• METHODS: The press-fit AlloclassicTM femoral stem was implanted in ten cadaveric femurs and tested under cyclic biomechanical loading in an intact state, and then again after sequential proximal femoral bone resections, simulating increasing amounts of bone deficiency.
  • CONCLUSION: The results indicate that when strong initial fixation is achieved, long-term success is possible given substantial proximal femoral bone loss.
  • [MeSH-major] Arthroplasty, Replacement, Hip / instrumentation. Arthroplasty, Replacement, Hip / methods. Femur. Hip Prosthesis

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  • (PMID = 23413131.001).
  • [ISSN] 2280-8000
  • [Journal-full-title] Journal of applied biomaterials & functional materials
  • [ISO-abbreviation] J Appl Biomater Funct Mater
  • [Language] eng
  • [Publication-type] Journal Article; Research Support, Non-U.S. Gov't
  • [Publication-country] Italy
  • [Chemical-registry-number] 0 / Bone Cements
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46. Mamczak CN, Gardner MJ, Bolhofner B, Borrelli J Jr, Streubel PN, Ricci WM: Interprosthetic femoral fractures. J Orthop Trauma; 2010 Dec;24(12):740-4
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  • [Source] The source of this record is MEDLINE®, a database of the U.S. National Library of Medicine.
  • [Title] Interprosthetic femoral fractures.
  • OBJECTIVE: Interprosthetic femoral fractures, ones occurring between ipsilateral total hip and total knee arthroplasties, are an increasingly common and challenging problem for orthopaedic surgeons.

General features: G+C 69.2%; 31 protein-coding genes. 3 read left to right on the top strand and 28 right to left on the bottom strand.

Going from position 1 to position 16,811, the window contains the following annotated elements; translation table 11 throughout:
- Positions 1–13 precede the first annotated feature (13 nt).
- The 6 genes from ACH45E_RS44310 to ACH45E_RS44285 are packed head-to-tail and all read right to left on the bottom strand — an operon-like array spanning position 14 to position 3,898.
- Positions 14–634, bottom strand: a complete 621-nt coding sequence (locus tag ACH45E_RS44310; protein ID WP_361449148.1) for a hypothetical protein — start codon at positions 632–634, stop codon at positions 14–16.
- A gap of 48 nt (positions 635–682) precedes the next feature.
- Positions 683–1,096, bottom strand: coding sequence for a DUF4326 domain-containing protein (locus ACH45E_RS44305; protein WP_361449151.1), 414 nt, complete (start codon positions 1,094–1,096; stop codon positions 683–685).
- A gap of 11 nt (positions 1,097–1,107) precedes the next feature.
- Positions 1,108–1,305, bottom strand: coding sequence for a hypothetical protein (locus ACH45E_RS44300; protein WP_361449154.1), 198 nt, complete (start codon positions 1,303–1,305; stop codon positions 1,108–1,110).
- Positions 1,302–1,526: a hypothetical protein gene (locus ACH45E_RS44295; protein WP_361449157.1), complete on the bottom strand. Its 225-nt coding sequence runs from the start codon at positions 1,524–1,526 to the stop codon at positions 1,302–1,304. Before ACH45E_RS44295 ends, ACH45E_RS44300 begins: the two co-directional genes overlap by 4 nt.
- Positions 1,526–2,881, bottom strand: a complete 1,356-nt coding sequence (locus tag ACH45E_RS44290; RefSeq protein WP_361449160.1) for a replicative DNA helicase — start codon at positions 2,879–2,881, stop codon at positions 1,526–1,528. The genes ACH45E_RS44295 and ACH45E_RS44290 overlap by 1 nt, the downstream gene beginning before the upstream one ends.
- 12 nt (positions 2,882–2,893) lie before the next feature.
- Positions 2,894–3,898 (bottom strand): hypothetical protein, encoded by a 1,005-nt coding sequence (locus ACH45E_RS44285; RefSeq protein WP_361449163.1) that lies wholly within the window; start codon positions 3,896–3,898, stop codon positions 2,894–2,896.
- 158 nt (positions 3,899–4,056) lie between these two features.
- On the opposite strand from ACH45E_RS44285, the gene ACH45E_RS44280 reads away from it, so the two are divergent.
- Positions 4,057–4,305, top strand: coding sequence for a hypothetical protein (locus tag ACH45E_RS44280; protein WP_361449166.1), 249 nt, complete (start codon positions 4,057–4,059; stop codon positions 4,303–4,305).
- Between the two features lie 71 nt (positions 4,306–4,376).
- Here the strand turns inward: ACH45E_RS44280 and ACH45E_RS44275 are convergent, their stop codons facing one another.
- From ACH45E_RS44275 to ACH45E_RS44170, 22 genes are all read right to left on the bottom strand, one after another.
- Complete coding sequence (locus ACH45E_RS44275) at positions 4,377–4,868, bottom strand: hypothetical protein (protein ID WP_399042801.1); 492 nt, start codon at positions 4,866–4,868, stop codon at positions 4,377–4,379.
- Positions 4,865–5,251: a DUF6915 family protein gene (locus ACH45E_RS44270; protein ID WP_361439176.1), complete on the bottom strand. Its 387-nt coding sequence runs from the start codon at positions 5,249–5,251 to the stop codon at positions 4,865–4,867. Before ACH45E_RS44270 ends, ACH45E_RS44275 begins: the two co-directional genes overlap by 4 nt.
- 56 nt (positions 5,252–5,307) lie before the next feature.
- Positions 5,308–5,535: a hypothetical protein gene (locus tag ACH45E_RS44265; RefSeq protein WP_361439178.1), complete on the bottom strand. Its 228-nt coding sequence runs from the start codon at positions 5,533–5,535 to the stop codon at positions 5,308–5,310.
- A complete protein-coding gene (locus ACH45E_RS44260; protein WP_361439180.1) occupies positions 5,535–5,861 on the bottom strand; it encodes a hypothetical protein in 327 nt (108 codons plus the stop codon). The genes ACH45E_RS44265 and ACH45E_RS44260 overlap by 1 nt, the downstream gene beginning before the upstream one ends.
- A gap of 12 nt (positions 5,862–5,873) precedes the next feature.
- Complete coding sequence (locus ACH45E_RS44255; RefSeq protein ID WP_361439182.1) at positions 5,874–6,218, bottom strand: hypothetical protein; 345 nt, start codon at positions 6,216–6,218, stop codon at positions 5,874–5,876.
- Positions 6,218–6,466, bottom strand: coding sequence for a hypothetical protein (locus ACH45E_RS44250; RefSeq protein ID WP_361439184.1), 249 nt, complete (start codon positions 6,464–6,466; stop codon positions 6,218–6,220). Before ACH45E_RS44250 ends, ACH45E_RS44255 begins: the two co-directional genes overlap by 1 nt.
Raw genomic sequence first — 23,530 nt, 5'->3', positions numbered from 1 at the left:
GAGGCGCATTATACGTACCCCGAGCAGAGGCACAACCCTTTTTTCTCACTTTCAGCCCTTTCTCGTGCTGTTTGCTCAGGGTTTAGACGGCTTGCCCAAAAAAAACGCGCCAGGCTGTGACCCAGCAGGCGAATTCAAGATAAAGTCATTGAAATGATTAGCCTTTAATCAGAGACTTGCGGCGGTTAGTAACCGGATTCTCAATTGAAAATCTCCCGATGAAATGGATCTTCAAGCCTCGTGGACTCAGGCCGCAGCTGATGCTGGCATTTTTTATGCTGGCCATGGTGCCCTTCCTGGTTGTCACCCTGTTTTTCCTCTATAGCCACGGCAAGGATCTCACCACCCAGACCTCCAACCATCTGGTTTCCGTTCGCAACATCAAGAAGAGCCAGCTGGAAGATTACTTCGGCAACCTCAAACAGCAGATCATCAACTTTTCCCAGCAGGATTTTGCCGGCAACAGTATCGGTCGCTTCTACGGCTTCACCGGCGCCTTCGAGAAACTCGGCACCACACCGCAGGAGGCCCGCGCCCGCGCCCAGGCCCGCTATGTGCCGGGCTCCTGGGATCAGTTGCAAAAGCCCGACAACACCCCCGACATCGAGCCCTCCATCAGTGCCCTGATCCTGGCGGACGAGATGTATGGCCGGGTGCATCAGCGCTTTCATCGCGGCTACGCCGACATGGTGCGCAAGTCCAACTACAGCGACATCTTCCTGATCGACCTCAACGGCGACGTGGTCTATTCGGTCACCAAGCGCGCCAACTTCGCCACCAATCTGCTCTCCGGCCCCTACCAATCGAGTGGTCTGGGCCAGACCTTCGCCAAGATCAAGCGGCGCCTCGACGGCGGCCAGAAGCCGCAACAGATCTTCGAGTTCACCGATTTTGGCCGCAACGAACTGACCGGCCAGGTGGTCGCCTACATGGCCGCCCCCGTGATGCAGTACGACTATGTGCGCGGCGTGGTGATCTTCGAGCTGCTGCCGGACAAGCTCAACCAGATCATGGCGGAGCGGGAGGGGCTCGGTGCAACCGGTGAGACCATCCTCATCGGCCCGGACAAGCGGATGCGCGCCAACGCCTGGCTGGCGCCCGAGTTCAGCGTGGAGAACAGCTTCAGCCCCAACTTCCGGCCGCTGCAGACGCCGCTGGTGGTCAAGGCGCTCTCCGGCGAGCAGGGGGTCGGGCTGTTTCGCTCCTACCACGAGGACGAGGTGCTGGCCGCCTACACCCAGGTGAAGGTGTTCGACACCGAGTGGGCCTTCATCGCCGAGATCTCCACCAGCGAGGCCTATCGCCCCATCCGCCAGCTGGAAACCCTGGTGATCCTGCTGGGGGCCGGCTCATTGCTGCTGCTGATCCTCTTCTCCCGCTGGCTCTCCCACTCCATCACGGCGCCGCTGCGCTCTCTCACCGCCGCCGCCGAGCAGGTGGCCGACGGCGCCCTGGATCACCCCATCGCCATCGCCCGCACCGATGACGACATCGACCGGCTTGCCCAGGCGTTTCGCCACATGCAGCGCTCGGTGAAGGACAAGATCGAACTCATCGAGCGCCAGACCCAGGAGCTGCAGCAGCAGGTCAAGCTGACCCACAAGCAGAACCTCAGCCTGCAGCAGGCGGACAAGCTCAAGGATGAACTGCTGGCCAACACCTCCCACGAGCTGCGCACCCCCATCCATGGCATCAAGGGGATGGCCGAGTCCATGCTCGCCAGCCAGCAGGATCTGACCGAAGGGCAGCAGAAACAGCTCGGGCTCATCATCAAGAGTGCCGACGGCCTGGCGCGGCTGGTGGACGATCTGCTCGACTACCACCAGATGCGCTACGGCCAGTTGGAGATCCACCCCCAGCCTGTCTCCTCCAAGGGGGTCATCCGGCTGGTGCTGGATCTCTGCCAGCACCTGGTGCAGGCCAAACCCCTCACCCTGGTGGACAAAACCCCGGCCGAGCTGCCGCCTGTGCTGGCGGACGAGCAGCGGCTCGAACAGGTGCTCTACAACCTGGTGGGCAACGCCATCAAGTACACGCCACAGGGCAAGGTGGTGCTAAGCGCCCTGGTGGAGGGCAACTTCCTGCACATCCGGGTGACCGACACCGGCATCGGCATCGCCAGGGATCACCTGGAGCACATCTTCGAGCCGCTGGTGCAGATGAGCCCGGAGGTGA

• The purpose of this study was to report specific fracture locations and treatment outcomes associated with a protocol of femoral plate fixation that spanned the interprosthetic zone applied with modern soft tissue preserving reduction techniques without adjuvant bone grafts.
  • There were nine fractures of the femoral shaft (Orthopaedic Trauma Association [OTA] 32) about hip arthroplasty prostheses and 17 supracondylar fractures (OTA 33) about total knee prostheses.
  • INTERVENTION: A common surgical treatment protocol included plate fixation that spanned the entire interprosthetic zone (overlapping the stem proximally and knee component distally) and the use of biologic tissue-preserving plating techniques without use of supplemental bone grafts of any kind.
  • There were three malunions (one 10° valgus, one 9° extension, and one 10° flexion), two cases of painful implants (one required removal), and one loose long-stem revision hip prosthesis (required total femur replacement).
  • CONCLUSIONS: Interprosthetic femoral fractures tend to occur more frequently in the supracondylar region about total knee arthroplasty components than in the diaphysis about hip stems.
  • [MeSH-major] Femoral Fractures / surgery. Fracture Fixation, Internal / methods. Hip Prosthesis. Knee Prosthesis
  • [MeSH-minor] Aged. Aged, 80 and over. Arthroplasty, Replacement, Hip. Arthroplasty, Replacement, Knee. Bone Plates. Female. Fracture Healing / physiology. Humans. Male. Middle Aged. Retrospective Studies. Treatment Outcome

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  • (PMID = 21063218.001).
  • [ISSN] 1531-2291
  • [Journal-full-title] Journal of orthopaedic trauma
  • [ISO-abbreviation] J Orthop Trauma
  • [Language] eng
  • [Publication-type] Journal Article
  • [Publication-country] United States
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47. Jaiswal A, Gilbert RE, Sunil Kumar KH, Carrothers AD, Kuiper JH, Richardson JB: Function and survival after revision of hip resurfacing. Hip Int; 2011 Sep-Oct;21(5):610-5
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  • [Source] The source of this record is MEDLINE®, a database of the U.S. National Library of Medicine.
  • [Title] Function and survival after revision of hip resurfacing.
  • The purpose of this study was to compare functional outcome and survival of isolated acetabular, isolated femoral and both component revision after failure of primary Birmingham Hip Resurfacing.
  • The Oswestry Outcome Centre prospectively collected data on 5000 hip resurfacing between 1997 and 2002.